Those and other measures have yielded some progress, Hanlon said. Binge drinking and sexual assaults have declined, but any occurrence is too much, he said.

“Now, this is not, again, one of these things where you do it, and then you’re done,” Hanlon said. “We have to keep at this.”

In a way, his academic focus is meant to be the most energizing part of life at Dartmouth. In his 2013 address to the faculty, Hanlon said that attending Dartmouth was not about acquiring knowledge, which is now everywhere around us, thanks to information technology.

“What I am saying is that increasingly, our key value-added — the reason great students will choose to come to Dartmouth — has to be that we provide them with wisdom,” which consists of critical thinking and communication skills, literacy and numeracy and the ability to take calculated risks and work with all kinds of different people.

An emphasis on wisdom also sounds like what students are supposed to do at college: grow up.

Life in Hanover

With his term ending, Hanlon plans to take some time off for travel, but he and his wife, Gail Gentes, recently bought a house in Hanover. Since 2016, Gentes has been on the board of the Lebanon-based nonprofit WISE, which offers support for survivors of gender-based violence, and which has an office on campus.

Throughout his time as president, Hanlon has continued to teach in the mathematics department, and he plans to continue. He loves combinatorics, the specialized corner of mathematics that holds his attention, and he loves being around students.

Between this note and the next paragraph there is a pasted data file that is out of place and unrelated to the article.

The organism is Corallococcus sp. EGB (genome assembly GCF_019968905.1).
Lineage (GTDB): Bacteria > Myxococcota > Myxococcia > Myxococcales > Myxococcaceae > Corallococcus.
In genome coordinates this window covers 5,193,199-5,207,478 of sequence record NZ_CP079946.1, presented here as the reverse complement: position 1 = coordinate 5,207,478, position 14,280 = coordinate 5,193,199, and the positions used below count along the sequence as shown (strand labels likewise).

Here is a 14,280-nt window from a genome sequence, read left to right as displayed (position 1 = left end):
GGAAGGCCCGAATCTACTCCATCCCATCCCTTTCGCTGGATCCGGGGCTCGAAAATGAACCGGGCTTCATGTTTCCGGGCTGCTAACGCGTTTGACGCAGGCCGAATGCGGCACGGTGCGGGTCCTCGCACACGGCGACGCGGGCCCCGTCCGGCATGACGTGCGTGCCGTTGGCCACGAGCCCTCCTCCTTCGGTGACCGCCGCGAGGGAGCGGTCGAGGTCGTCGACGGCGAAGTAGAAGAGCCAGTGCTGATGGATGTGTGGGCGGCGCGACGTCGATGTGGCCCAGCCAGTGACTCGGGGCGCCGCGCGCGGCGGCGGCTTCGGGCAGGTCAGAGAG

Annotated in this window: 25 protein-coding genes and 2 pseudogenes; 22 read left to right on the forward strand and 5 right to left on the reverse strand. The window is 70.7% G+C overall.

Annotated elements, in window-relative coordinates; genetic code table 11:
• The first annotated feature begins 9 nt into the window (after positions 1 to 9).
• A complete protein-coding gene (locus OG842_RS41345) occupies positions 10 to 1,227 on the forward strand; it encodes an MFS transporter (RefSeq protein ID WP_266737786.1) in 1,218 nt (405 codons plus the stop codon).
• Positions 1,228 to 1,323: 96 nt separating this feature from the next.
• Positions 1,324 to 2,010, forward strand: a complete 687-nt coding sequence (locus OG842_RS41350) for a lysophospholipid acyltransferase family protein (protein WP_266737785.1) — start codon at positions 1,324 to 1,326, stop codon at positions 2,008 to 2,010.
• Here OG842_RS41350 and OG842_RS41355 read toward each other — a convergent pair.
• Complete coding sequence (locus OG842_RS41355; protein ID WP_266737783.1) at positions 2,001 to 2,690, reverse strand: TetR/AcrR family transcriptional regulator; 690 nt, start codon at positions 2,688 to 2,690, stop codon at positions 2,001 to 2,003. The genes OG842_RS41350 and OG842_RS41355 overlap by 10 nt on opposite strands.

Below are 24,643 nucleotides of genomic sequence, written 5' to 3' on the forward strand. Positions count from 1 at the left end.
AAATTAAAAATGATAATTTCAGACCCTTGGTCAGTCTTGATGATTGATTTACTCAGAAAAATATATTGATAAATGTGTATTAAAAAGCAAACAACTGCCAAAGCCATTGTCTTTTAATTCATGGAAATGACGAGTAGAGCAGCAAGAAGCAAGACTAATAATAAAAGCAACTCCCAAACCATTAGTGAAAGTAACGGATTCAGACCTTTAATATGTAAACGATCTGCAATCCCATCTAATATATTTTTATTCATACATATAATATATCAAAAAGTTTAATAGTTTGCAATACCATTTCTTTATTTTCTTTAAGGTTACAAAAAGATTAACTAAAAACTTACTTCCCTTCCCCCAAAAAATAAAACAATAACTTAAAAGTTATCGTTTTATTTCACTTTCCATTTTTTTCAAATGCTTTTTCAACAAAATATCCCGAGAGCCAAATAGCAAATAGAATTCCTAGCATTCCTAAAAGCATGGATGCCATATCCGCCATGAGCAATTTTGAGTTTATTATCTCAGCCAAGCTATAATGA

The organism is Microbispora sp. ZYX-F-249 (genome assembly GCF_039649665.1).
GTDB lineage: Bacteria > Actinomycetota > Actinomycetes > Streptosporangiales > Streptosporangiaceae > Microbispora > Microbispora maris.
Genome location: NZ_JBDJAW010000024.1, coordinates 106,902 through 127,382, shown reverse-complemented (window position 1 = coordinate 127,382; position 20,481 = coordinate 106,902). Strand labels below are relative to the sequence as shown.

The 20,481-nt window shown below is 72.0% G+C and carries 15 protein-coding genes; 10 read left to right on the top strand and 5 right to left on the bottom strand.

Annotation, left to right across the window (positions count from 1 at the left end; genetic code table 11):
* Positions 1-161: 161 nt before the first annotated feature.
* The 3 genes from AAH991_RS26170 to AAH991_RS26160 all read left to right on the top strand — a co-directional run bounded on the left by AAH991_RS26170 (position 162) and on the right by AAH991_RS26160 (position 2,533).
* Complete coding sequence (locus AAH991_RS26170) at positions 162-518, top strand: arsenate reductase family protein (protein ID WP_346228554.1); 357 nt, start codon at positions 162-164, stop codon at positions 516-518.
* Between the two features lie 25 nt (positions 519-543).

“I firmly believe that our greatest impact in the world is through our graduates,” Hanlon said. “And so, the teaching we do is really the most important work we do on campus. And I want to be part of that.”

Throughout much of his presidency, Hanlon could seek the counsel of one of his predecessors, James Wright, who died in October. He said his successor, Sian Beilock, will be able to rely on him.

Staying in Hanover also will give Hanlon a front row seat for Dartmouth’s next wave of growth. On June 1, a Dartmouth graduate started circulating a petition among alumni against a proposal to build apartment-style housing for students on Lyme Road, near the Hanover public safety building.

“We are we are anxious to be a positive partner, and try to help the Upper Valley figure out how we’re going to, together, grapple with this housing shortage,” Hanlon said.

A disciplined, focused response, to the last.

Alex Hanson can be reached at ahanson@vnews.com or 603-727-3207.